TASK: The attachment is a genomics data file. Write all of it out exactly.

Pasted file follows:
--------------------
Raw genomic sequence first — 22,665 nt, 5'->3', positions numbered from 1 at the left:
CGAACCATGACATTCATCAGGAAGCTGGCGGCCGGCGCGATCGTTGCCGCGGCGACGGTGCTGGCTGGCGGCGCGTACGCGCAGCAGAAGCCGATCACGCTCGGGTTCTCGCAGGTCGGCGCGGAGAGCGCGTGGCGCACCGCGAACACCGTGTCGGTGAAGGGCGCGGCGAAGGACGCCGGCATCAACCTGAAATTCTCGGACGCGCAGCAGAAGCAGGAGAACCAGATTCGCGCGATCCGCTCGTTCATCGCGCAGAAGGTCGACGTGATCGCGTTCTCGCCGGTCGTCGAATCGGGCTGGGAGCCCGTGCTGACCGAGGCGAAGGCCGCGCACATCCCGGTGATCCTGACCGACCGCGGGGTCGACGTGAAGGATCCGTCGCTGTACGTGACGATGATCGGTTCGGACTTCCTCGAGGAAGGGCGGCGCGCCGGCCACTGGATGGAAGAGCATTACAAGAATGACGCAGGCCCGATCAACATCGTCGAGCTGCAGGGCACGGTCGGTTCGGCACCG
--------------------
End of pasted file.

Raw genomic sequence first — 22,665 nt, 5'->3', positions numbered from 1 at the left:
CGAACCATGACATTCATCAGGAAGCTGGCGGCCGGCGCGATCGTTGCCGCGGCGACGGTGCTGGCTGGCGGCGCGTACGCGCAGCAGAAGCCGATCACGCTCGGGTTCTCGCAGGTCGGCGCGGAGAGCGCGTGGCGCACCGCGAACACCGTGTCGGTGAAGGGCGCGGCGAAGGACGCCGGCATCAACCTGAAATTCTCGGACGCGCAGCAGAAGCAGGAGAACCAGATTCGCGCGATCCGCTCGTTCATCGCGCAGAAGGTCGACGTGATCGCGTTCTCGCCGGTCGTCGAATCGGGCTGGGAGCCCGTGCTGACCGAGGCGAAGGCCGCGCACATCCCGGTGATCCTGACCGACCGCGGGGTCGACGTGAAGGATCCGTCGCTGTACGTGACGATGATCGGTTCGGACTTCCTCGAGGAAGGGCGGCGCGCCGGCCACTGGATGGAAGAGCATTACAAGAATGACGCAGGCCCGATCAACATCGTCGAGCTGCAGGGCACGGTCGGTTCGGCACCG